KARACHI: As the crackdown against sale and manufacturing of gutka and mainpuri across Sindh continues, police have been taking legal action against the sellers and manufacturers of the injurious substances under a “harsh” clause of the Pakistan Penal Code in accordance with a directive of the Sindh High Court.
Officials said that the fresh exercise was being carried out across the province and so far 211 fresh cases had been registered, most of them in Karachi, under Section 337-J (causing hurt by mean of a poison) of the PPC, which contains 10-year imprisonment, instead of Sections 269 or 270 of the PPC which carry the maximum sentence of only two-year imprisonment.
An official said it was a non-bailable offence and, if proved, could lead to 10-year imprisonment.
“Whoever administers to or causes to be taken by, any person, any poison or any stupefying, intoxicating or unwholesome drug, or such other thing with intent to cause hurt to such person, or with intent to commit or to facilitate the commission of an offence, or knowing it to be likely that he will thereby cause hurt may, in addition to the punishment of arsh or daman provided for the kind of hurt caused, be punished, having regard to the nature of the hurt caused, with imprisonment of either description for a term which may extend to ten years,” the official quoted Section 337-J as defined in the PPC.
He said that of the 211 new cases, which were registered after the fresh SHC order, 85 were registered in different districts of Karachi; 57 in Hyderabad; 65 in Shaheed Benazirabad and four cases were registered in Mirpurkhas under Section 337-J.
Police will file supplementary charge sheets in over 5,000 FIRs lodged under a bailable section of the PPC before the SHC directive
“These 211 cases are those which have been registered recently. Before the SHC directive, the Sindh police have lodged 5,208 FIRs across the province in 2019,” the official said, adding that in all previous cases, Section 337-J would be incorporated to file supplementary charge sheets in court.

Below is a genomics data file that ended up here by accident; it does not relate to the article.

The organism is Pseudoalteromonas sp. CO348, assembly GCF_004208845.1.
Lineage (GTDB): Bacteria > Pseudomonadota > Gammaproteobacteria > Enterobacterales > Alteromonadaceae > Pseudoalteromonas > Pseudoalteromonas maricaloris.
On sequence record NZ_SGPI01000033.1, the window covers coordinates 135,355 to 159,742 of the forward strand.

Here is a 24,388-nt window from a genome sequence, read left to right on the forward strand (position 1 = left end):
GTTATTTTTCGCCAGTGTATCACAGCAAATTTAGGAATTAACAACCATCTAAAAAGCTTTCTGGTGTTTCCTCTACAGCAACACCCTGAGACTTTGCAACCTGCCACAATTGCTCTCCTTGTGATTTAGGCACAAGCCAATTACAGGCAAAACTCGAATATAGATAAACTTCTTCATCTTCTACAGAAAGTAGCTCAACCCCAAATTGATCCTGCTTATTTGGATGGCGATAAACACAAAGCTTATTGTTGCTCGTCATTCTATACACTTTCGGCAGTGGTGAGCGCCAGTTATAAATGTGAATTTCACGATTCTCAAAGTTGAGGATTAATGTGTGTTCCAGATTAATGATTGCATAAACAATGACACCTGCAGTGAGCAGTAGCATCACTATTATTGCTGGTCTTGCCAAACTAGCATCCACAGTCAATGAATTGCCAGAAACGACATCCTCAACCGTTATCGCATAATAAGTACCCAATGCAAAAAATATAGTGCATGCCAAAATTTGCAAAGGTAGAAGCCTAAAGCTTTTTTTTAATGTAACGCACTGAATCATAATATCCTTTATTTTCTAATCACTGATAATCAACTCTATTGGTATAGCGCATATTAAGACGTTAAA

He said before the fresh move, the police used to register the FIRs for sale of gutka and other related products under Sections 269 or 270 of the PPC, which were bailable offences and did not carry harsh punishment.
Section 269 of the PPC talks about a “negligent act likely to spread infection of disease dangerous to life”.
“Whoever unlawfully or negligently does any act which is, and which he knows or has reason to believe to be, likely to spread the infection of any disease dangerous to life, shall be punished with imprisonment of either description for a term which may extend to six months, or with fine, or with both,” the official quoted Section 269 as defined in the PPC.
While directing the police to lodge FIRs under Section 337-J of the PPC, a two-judge bench of the SHC headed by Justice Salahuddin Panhwar had also directed the inspector general of police to hold an inquiry into the allegations that police were not showing a large part of seized gutka in their record and to call explanation from all SHOs regarding continuity of manufacturing and sale of such harmful items in their jurisdictions.
Published in Dawn, October 13th, 2019